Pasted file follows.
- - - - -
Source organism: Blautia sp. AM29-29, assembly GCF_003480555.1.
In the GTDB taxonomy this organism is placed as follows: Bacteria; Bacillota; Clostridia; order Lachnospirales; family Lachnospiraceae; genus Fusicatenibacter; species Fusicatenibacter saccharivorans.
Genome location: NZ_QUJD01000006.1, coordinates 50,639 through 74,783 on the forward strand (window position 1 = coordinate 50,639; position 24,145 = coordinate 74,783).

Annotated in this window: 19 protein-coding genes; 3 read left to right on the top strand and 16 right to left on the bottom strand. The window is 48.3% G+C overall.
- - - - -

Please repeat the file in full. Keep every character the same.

Source organism: Blautia sp. AM29-29, assembly GCF_003480555.1.
In the GTDB taxonomy this organism is placed as follows: Bacteria; Bacillota; Clostridia; order Lachnospirales; family Lachnospiraceae; genus Fusicatenibacter; species Fusicatenibacter saccharivorans.
Genome location: NZ_QUJD01000006.1, coordinates 50,639 through 74,783 on the forward strand (window position 1 = coordinate 50,639; position 24,145 = coordinate 74,783).

Annotated in this window: 19 protein-coding genes; 3 read left to right on the top strand and 16 right to left on the bottom strand. The window is 48.3% G+C overall.